8 Conflict Resolution Techniques in the School and Classroom

As a parent of a school-going child, meet-the-teacher sessions may uncover surprising, pleasant yet sometimes worrisome aspects of your kid. However, these encounters are always planned. Anticipated. Conversely, receiving a call in the middle of a workday, hearing the news that your child has been involved in a conflict, hits differently. Just imagine. One call turns to two, three, four, and more.

While the teacher may be doing his or her best to get to the root of this behavior, it continues to be a problem. Teachers can only do so much, with the limited, albeit quality time spent in school. You need to work hand in hand with your child and guide them along.

It might seem exhausting to have to worry about the little one even during the day when they should be under the care of others. But if this is not nipped in the bud, it could lead to bigger issues in the home and classroom.

Conflict may manifest in different ways, but there are some concrete steps you can take to resolve them.

Here are 8 conflict resolution techniques that can help you and your child in school.

1. Learn more


Find out about the problem, from your child and the teacher in order to understand both sides. Ask the teacher these questions – what exactly is your child doing that is problematic? Why is it an issue? What would be a preferred behavior in the classroom? Knowledge would be really powerful in this case. The more you learn, the easier it would be to identify the specific issue.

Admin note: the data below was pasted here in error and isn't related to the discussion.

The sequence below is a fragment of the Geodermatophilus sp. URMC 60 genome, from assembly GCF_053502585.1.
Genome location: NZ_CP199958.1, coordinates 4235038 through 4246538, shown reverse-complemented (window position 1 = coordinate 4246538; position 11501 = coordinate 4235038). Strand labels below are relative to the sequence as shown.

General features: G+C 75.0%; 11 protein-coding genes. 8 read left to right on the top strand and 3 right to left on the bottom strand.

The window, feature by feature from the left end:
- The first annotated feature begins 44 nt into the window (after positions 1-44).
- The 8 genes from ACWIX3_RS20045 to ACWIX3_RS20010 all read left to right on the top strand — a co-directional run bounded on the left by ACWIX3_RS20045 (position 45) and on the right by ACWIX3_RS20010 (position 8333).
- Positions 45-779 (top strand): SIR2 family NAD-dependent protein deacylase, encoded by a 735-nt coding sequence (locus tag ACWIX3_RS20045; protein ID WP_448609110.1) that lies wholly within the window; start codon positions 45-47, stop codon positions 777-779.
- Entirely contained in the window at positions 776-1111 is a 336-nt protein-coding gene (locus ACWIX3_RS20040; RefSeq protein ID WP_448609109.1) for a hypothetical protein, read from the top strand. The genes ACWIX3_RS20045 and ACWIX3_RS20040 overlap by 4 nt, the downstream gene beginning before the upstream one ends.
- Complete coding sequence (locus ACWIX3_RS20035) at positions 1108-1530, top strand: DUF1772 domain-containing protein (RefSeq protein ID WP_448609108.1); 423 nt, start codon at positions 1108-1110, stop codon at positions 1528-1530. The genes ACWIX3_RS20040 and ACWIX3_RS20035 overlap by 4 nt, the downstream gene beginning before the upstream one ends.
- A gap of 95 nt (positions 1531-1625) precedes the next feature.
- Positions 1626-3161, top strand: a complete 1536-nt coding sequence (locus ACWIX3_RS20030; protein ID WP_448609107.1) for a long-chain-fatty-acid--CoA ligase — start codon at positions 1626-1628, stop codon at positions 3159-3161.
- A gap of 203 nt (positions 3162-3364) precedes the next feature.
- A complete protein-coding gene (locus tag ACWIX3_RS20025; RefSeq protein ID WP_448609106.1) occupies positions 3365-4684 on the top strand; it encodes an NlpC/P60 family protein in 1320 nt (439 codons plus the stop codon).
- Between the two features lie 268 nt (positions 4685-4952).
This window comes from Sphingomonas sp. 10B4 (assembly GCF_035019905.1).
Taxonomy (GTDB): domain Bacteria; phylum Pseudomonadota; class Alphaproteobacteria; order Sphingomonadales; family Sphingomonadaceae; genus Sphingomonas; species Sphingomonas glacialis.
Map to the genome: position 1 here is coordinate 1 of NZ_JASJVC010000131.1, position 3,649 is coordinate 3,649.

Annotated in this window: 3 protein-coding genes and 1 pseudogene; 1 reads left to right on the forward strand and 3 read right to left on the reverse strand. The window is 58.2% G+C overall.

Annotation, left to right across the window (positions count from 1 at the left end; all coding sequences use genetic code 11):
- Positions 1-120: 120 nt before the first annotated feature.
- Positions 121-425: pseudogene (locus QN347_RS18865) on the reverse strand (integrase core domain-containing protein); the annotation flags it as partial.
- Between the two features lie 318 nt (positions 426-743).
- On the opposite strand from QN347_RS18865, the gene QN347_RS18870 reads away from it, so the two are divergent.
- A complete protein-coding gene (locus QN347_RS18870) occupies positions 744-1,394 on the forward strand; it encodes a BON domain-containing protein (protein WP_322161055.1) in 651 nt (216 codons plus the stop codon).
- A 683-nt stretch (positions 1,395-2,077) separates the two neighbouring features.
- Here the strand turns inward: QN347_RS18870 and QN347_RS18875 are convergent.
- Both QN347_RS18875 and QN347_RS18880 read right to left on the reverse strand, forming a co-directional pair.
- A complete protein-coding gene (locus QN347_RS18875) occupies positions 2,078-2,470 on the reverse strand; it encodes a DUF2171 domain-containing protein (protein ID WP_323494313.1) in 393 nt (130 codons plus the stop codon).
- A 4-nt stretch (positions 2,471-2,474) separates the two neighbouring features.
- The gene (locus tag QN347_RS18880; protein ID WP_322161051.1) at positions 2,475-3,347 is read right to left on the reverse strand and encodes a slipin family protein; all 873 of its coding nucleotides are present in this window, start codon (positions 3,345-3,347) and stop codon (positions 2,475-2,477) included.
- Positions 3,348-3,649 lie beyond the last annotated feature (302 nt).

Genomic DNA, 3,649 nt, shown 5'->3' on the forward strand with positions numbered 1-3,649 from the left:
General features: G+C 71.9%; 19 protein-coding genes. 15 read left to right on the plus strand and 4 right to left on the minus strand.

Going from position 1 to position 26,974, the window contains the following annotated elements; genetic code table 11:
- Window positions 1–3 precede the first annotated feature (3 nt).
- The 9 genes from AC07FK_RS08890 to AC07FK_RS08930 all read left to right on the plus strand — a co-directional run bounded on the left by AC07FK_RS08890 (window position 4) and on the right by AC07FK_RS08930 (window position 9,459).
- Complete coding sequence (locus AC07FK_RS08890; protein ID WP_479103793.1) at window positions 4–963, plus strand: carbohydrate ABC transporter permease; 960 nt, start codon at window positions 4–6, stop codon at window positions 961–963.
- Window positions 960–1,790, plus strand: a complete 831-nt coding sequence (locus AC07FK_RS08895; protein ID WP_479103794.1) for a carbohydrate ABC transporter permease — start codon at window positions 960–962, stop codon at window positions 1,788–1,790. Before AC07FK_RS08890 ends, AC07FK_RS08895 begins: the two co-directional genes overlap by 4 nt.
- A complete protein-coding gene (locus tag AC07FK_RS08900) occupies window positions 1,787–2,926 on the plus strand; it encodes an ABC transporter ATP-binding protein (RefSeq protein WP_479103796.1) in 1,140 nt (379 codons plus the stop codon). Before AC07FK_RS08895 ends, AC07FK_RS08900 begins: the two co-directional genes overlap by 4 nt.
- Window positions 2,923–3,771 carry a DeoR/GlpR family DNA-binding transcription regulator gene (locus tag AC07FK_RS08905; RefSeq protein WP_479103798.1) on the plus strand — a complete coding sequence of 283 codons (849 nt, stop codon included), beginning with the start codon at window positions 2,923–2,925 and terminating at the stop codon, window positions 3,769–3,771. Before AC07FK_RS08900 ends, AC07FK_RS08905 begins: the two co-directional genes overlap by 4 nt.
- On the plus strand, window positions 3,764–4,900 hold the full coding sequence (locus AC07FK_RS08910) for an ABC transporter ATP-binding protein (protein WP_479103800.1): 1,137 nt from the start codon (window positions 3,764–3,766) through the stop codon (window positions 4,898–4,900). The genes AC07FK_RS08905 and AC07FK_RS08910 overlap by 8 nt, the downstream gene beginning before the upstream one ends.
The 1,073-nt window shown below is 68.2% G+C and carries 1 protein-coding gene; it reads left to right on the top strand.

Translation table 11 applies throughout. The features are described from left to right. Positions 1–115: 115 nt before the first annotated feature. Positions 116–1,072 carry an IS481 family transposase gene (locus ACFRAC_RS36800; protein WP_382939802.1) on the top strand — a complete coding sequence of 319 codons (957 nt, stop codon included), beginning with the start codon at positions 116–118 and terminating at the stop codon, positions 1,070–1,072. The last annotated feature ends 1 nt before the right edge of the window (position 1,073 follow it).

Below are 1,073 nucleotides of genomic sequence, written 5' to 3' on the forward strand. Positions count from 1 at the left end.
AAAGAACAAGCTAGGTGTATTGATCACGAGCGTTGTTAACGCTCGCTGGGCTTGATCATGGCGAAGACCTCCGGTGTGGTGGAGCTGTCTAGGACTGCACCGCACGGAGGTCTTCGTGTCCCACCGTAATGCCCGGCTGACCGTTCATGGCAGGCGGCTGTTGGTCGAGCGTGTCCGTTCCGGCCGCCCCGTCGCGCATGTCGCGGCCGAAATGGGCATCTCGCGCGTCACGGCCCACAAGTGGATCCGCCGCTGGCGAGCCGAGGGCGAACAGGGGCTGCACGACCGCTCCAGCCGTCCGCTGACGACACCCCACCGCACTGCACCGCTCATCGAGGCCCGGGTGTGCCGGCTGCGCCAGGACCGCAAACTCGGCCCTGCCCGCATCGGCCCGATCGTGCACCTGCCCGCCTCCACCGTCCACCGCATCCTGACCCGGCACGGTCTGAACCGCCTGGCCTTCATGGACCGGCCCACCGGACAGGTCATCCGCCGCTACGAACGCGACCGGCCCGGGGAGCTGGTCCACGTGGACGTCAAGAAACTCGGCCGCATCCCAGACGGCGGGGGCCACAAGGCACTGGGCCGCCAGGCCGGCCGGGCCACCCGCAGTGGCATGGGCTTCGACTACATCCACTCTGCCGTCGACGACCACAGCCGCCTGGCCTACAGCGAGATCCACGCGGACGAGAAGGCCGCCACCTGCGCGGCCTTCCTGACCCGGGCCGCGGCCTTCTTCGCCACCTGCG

For example, schools can use the Little Family Room app to keep parents informed about their children. Similarly, parents can also start conversations and ask more about the situation whenever necessary using the same platform.

2. Hear and see things from your child’s perspective

Do you actually know why your child is acting up the way he or she is? Do not assume you know the answer; the truth may be surprising.

3. Agree on the problem

Take some time to explain to the little one why their current behavior is unacceptable. Role-play could be an example of re-enacting the scenario at home, to have your child explore on their own, why they had done wrong.


4. Acknowledge the problem

Have your child agree on and state the problem.

5. Finding the “solution” in conflict resolution

Let your child think through the past incident(s), identify and acknowledge the problem, and decide on the solution. It may be hard to let go of the reins, but it is crucial that the solution is not one that is forced upon your child. He or she must believe in it, for it to be actionable. Of course, you can be on the sidelines, nudging them toward more feasible solutions.

6. Jot it down

Either you or your child can write the solution down, as a way of formalizing this consensus. It will also serve as a physical reminder; something you can easily refer back to.

7. Inform the teacher and confirm the solution

Update the teacher that you have had a chat with your child, and seek his or her agreement on the solution. Be receptive to edits – after all, teachers know your child well too. This action not only brings more minds together but also represents your willingness to be involved in your child’s growth and development.


8. Check-in, follow up

After school, ask the little one how everything worked out. Did it result in a better outcome than before? If so, great job! If not, perhaps we can work together on finding a few more solutions? Regardless, your child will know that you are walking alongside them, in their own journey of self-discovery.

A good home-and-school partnership is crucial in ensuring that your child learns and develops well, both at home and in school. LittleLives, a school management system, provides various features to ensure that schools have a clear line of communication with parents, from learning progress to health updates.

For more information, visit www.littlelives.com or contact us to get started.